A court in India has banned an upcoming Al Jazeera investigative documentary about hate crimes against Muslims committed by Hindu supremacists.
Last week the Allahabad High Court in Uttar Pradesh barred the Qatari media network from airing the film “India … Who Lit the Fuse?,” saying the broadcast could lead to “evil consequences.”
“Considering the evil consequences that are likely to occur on the telecast/broadcast of film … we are of the view that the broadcast/telecast of the film in question be deferred pending consideration of the cause in the present petition,” the court said as it heard a petition against the film filed by Sudhir Kumar, who alleged the documentary had the potential to create disharmony among citizens and threaten India’s integrity.
The court directed the Indian government to take measures to ensure the film is not broadcast or promoted on social media unless its contents have been examined by the authorities and the necessary authorisation obtained.
The court will next hear the case on July 6.
“India … Who Lit the Fuse?” uncovers the activities of Hindu supremacist outfits, such as the Rashtriya Swayamsevak Sangh (RSS), the far-right ideological mentor of the ruling Bharatiya Janata Party (BJP).
The RSS, a militia with millions of members across India, was inspired by the Nazis and aims to create an ethnic Hindu state.
The film also depicts the harassment and targeting of nearly 700,000 Muslims in the state of Assam, governed by the BJP. Since the passage of a citizenship law in 2019, the Bengali-speaking Muslims in Assam fear losing their nationality and being deported to neighbouring Bangladesh.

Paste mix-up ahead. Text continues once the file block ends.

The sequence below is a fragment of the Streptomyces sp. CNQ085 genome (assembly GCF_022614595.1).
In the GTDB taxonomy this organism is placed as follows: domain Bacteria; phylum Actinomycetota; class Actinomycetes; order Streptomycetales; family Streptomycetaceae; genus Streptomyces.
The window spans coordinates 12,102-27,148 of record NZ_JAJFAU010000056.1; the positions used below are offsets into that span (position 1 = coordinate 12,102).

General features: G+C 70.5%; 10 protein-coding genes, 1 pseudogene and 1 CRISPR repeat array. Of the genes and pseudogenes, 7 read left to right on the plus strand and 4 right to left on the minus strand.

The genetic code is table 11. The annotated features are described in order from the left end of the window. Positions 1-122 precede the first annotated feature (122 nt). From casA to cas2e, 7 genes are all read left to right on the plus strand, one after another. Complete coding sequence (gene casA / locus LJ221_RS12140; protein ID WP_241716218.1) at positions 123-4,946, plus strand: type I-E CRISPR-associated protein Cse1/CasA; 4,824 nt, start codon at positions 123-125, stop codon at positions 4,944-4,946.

The Al Jazeera investigation also reveals widespread campaigns across multiple Indian states to demolish properties belonging to Muslims. The campaigns include tearing down homes and businesses, which critics say is an attempt to economically and socially disenfranchise India’s Muslim minority.
According to Al Jazeera, a BJP spokesman has dismissed the allegations made in the documentary, saying Prime Minister Narendra Modi’s government is committed to rule of law in the Hindu-majority country and individuals accused of targeting Muslims would face severe consequences.
He also defended the RSS, calling it non-discriminatory and working for the welfare of Indians from all the backgrounds, including Muslims, Christians, tribal people and historically disadvantaged groups such as the Dalits.
Earlier this year India banned the BBC documentary “India: The Modi Question,” which revealed that an official UK investigation found the Indian Prime Minister “directly responsible” for an anti-Muslim massacre in Gujarat in 2002.
Indian officials said the documentary had been found to be “undermining the sovereignty and integrity of India,” and has “the potential to adversely impact” the country’s “friendly relations with foreign states” and “public order within the country.”
Since the banning of the BBC film, its offices in New Delhi and Mumbai have been raided, and Indian authorities have accused the network of tax violations. The BBC denied the charges and said it stands by the facts mentioned in its two-part film.